A Swallow’s Bird Nest is considered very precious in Chinese tradition.
For over 400 years, it has been used for various culinary purposes. ‘Yan Wo’ or Birds Nest is used for making soups, jellies, and desserts.
The swallows use their saliva to build their nest. Sometimes they also use twigs.
The white nests are more expensive as they are made purely from the bird’s saliva.
They can cost up to $2000 USD per kilogram.
The black nests might be more affordable due to impurities.
Malaysia, Vietnam, and Indonesia are the major producers of these nests.
A variety of red nests is found exclusively in Thailand and costs a whopping $10,000 USD. Hong Kong and the USA are the major importers of these nests.
What makes these nests special?
Asians, especially women swear by bird’s nest due to its medicinal properties.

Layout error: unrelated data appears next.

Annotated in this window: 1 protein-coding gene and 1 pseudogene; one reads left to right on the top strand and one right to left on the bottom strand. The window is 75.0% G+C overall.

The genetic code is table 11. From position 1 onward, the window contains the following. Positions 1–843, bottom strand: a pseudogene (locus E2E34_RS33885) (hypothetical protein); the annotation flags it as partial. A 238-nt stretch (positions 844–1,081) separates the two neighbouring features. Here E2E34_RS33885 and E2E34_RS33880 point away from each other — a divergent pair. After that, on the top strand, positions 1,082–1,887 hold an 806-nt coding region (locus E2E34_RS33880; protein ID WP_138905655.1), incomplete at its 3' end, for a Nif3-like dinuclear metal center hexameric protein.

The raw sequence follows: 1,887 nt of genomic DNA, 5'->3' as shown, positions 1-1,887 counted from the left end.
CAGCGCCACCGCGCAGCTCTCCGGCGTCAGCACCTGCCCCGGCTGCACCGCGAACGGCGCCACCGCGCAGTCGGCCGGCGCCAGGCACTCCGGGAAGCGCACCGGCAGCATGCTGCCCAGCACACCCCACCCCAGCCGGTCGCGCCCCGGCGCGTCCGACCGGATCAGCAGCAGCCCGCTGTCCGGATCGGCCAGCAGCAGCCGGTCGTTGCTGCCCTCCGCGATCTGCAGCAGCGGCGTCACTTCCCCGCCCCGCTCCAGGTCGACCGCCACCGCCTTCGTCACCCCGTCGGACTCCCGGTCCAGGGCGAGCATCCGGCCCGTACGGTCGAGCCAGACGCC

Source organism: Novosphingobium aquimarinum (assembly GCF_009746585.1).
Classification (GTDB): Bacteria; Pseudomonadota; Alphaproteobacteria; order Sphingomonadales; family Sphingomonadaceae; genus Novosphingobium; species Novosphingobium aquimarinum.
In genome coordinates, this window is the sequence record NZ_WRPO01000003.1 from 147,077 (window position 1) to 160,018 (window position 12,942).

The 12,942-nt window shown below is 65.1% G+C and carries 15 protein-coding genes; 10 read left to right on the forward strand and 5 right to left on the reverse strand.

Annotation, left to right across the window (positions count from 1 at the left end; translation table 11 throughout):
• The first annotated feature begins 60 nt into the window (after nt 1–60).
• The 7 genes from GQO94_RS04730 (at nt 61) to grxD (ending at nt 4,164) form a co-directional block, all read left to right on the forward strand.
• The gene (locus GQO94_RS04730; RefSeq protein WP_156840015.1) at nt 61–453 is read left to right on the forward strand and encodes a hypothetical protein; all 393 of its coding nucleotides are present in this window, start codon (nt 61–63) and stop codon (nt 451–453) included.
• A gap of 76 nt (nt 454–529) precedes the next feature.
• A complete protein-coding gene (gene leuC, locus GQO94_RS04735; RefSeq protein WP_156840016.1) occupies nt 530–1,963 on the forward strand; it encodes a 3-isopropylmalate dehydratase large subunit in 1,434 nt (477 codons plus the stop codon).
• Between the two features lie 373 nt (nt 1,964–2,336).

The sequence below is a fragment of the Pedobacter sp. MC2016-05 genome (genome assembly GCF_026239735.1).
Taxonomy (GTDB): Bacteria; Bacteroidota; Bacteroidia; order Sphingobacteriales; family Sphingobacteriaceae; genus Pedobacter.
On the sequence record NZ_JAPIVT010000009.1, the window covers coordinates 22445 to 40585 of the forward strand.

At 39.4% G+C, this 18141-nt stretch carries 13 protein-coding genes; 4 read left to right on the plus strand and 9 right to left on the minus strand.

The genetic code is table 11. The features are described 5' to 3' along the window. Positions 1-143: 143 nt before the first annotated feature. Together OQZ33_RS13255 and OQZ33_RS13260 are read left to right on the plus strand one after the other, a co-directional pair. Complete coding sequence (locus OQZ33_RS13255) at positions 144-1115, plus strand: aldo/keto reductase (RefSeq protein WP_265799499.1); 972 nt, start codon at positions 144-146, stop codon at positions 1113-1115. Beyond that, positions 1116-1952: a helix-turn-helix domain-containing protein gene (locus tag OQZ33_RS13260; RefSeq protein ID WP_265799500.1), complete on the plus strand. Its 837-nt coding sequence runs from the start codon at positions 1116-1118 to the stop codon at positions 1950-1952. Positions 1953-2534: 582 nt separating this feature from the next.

The bird’s nest soup works wonders on your skin. It improves the complexion and reduces fine facial lines.
Not just that, it also improves the complexion of the babies if the mother has it during pregnancy.
Research says the nest has a unique Epidermal Growth Factor (EGF), which helps to regenerate skin cells and tissues.
The nests are rich in calcium, iron, potassium, and magnesium. Having bird nests regularly in the diet helps to build immunity and boosts metabolism. It also has some benefits, such as curing asthma and chronic cough.
Bird’s nest is also known to have aphrodisiac properties.
Sourcing of the nests for Birds Nest Soup
These nests were initially harvested from the wild. But since the boom in the commercial demand, concrete structures are built to house the swiftlets.
The birds build the nest in 35 days for breeding. After the hatchlings, mature ones abandon the nests.
The workers are trained to protect the birds from pests and predators. They then collect and clean these nests.
However, there is always a fear of over-harvesting.
Hence, the government has proposed laws to maintain the ecological balance. Vietnam allows its people to harvest the nests two times in a year. East Malaysia has given the permission to harvest the nests every 75 days.